Art exhibition at Hunter College’s East Harlem gallery: “Anchor”


In “High Contrast: Art and Community in East Harlem,” Mostafa Heddaya reviews “Anchor” (which is on view through June 13). Curated by Arden Sherman, the exhibition presents a very interesting project; it brings together six artists—Nicole Cohen, Selena Kimball, Miguel Luciano, Steven Perez, Saul Williams, and Caroline Woolard—who spent time with Hiram Maristany and his archives to produce work that draws in his work. Heddaya highlights the work of Puerto Rican artist Miguel Luciano. He writes:

On an East Harlem sidewalk in the early 1960s, a 15-year-old encounters a globetrotting Magnum photographer. He hands the young man his camera. The young man becomes a photographer. This is the unlikely origin story undergirding “Anchor,” an enthralling exhibition at Hunter College’s East Harlem gallery focused on Hiram Maristany, the East Harlem teenager who received his first camera, no less than a Leica IIIg, from the late lensman Bob Henriques.

The first exhibition conceived by the university gallery’s recently appointed curator, Arden Sherman, “Anchor” (through June 13) consists of projects carried out by six artists — Nicole Cohen, Selena Kimball, Miguel Luciano, Steven Perez, Saul Williams, and Caroline Woolard — drawing on works from Maristany’s lifelong archive of images.

The content of the exhibition hews closely to the neighborhood in which it is sited, and rightly so. Maristany was a founding member of the radical Young Lords Party, renowned for its activism on behalf of the once blighted — and now gentrifying — Puerto Rican neighborhood known as El Barrio. His photography chronicled the activities of the Young Lords, occasionally appearing in the group’s publications, but its formal and humanistic explorations go beyond the rudiments of documentary style. The historical record is thus invigorated: pictures of landmark events in El Barrio’s history, like the trash barricades on Third Avenue in the summer of 1969 — a protest by the Young Lords against the neighborhood’s neglect by city trash collectors — receive the benefit of Maristany’s thoughtful eye.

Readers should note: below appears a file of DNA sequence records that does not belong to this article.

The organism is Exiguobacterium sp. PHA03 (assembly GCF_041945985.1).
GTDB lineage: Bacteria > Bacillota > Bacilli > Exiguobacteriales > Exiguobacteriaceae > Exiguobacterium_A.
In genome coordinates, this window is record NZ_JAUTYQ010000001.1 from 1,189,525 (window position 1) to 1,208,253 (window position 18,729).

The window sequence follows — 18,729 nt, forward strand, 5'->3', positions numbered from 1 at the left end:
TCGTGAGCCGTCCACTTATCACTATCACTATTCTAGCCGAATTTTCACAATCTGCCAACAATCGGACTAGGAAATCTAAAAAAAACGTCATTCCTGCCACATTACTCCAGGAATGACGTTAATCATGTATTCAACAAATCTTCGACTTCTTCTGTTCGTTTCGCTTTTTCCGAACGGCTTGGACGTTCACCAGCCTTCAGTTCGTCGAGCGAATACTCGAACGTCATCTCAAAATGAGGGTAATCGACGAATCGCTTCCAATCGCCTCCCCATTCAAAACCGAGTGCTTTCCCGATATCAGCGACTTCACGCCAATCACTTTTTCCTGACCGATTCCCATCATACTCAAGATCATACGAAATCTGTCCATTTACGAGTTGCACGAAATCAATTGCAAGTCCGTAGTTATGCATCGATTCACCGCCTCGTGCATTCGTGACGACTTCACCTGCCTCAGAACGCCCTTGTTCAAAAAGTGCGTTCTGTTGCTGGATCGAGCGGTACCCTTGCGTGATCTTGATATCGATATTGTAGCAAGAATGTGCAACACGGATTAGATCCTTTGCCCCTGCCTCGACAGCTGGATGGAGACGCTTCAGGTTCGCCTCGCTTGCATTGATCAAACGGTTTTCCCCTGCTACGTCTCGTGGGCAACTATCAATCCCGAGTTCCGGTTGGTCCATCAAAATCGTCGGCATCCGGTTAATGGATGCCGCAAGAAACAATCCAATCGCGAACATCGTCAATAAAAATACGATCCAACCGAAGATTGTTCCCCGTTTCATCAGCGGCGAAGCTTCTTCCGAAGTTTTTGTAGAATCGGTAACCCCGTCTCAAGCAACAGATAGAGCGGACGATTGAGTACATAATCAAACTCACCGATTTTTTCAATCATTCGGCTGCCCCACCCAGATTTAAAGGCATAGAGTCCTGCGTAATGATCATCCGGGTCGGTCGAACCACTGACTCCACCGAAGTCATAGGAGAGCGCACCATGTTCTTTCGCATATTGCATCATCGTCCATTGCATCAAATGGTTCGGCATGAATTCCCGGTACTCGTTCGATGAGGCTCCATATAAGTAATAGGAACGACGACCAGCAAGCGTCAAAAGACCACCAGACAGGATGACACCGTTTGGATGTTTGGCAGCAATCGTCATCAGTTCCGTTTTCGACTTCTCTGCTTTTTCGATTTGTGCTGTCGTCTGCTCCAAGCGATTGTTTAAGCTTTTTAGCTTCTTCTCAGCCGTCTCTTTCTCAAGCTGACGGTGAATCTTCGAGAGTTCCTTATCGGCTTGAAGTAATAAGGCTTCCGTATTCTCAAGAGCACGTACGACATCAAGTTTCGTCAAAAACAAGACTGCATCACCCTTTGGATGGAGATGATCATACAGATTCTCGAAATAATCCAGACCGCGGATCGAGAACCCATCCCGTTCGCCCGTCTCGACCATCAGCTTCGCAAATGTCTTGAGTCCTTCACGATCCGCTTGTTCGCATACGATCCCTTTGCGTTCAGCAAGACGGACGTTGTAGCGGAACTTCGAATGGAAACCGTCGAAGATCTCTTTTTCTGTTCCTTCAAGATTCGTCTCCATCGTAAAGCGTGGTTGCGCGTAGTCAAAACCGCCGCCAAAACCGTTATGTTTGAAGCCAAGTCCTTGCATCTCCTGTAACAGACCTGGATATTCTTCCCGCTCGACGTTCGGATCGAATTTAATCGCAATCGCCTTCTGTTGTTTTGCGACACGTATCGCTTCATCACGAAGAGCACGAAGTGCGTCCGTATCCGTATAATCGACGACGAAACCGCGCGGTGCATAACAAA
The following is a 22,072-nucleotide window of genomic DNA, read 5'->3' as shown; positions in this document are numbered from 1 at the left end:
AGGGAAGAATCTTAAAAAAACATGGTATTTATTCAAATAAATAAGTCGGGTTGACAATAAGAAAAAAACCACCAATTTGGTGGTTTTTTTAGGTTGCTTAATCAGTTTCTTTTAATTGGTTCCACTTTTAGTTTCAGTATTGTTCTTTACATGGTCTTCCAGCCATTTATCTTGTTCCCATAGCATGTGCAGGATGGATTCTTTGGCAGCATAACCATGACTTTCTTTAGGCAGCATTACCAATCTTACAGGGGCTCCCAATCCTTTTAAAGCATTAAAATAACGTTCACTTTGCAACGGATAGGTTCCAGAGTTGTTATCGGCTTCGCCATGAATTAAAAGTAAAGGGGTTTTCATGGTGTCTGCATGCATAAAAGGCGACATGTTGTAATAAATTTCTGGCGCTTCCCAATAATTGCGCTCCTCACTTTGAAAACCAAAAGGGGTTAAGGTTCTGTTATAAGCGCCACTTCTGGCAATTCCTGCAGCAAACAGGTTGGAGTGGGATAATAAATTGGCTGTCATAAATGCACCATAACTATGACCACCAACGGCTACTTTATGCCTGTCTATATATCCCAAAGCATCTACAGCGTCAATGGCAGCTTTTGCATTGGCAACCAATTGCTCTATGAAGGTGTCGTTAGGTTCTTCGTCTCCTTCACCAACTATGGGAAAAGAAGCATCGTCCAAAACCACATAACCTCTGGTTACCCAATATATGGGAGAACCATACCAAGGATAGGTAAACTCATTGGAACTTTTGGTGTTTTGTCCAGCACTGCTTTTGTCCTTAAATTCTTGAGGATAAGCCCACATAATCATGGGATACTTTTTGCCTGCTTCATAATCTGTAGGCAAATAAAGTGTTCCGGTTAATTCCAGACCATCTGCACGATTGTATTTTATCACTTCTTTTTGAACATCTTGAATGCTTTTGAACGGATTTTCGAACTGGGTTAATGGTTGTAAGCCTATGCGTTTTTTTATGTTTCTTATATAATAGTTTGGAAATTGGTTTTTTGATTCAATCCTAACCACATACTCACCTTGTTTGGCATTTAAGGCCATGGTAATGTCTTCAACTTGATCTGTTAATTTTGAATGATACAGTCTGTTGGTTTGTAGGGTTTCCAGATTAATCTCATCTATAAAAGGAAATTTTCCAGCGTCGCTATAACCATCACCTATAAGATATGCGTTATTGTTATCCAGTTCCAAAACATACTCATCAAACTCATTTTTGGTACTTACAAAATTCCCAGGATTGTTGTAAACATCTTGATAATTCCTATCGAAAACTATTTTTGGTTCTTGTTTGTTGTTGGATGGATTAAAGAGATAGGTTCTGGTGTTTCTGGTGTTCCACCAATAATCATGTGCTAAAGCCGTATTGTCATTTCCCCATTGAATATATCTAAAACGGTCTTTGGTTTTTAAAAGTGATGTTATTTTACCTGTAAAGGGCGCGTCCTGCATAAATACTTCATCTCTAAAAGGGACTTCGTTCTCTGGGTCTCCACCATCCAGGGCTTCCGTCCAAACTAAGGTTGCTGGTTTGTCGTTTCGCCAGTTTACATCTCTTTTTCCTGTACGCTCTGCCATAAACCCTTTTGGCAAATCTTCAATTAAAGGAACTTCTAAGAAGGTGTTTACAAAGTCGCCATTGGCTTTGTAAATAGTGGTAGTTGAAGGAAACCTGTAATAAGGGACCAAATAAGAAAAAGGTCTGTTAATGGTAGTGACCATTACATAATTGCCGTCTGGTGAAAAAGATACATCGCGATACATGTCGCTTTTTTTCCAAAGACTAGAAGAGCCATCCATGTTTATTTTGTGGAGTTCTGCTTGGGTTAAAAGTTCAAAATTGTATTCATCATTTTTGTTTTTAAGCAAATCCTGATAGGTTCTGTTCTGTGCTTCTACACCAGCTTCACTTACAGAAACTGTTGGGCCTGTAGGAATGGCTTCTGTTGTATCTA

Some of Maristany’s most remarkable photography depicts simple, quotidian scenes, like a boy flying a kite on a rooftop, or a grinning schoolgirl standing in front of El Museo Del Barrio — Robert Doisneau without the cliché. And Maristany is much more than a mere photographer: his community-oriented activities include work with Taller Boricua, a local artist space and print studio, and he served as an interim director of El Museo del Barrio during the first decade of its existence, from 1975 to 1977.

The artists invited to contribute to “Anchor” spent time with Maristany and his archives, each selecting a number of works, which are arranged in sections devoted to each practitioner. This variety is echoed in the medium in which Maristany’s photographs are presented, a mixture of period prints, some wrinkled with age, and crisp recent productions. The result is a living archive further enhanced by the collaborative visions of a strong batch of participating artists.

The exhibition’s best interventions are delivered by Miguel Luciano, a fellow East Harlem resident who restaged a Young Lords storefront in the gallery’s street-level windows, intermingling archival posters with more contemporary fare, “Black Lives Matter” alongside tributes to Pedro Albizu Campos, a staunch advocate for Puerto Rican independence. Inside the gallery, Luciano places a 1969 photograph by Maristany of a young man’s lapel buttons — one for the Black Panthers and another for the Young Lords Party — next to two spare black triangular frames with eBay-sourced pin-back buttons bearing nearly identical designs at their peaks. The geometric correspondence between the overlapping triangles of the lapels in Maristany’s shot and the twin triangular frames is light-handed but masterful. [. . .]

[Photo Hiram Maristany’s “Bronx March, 1969.”]

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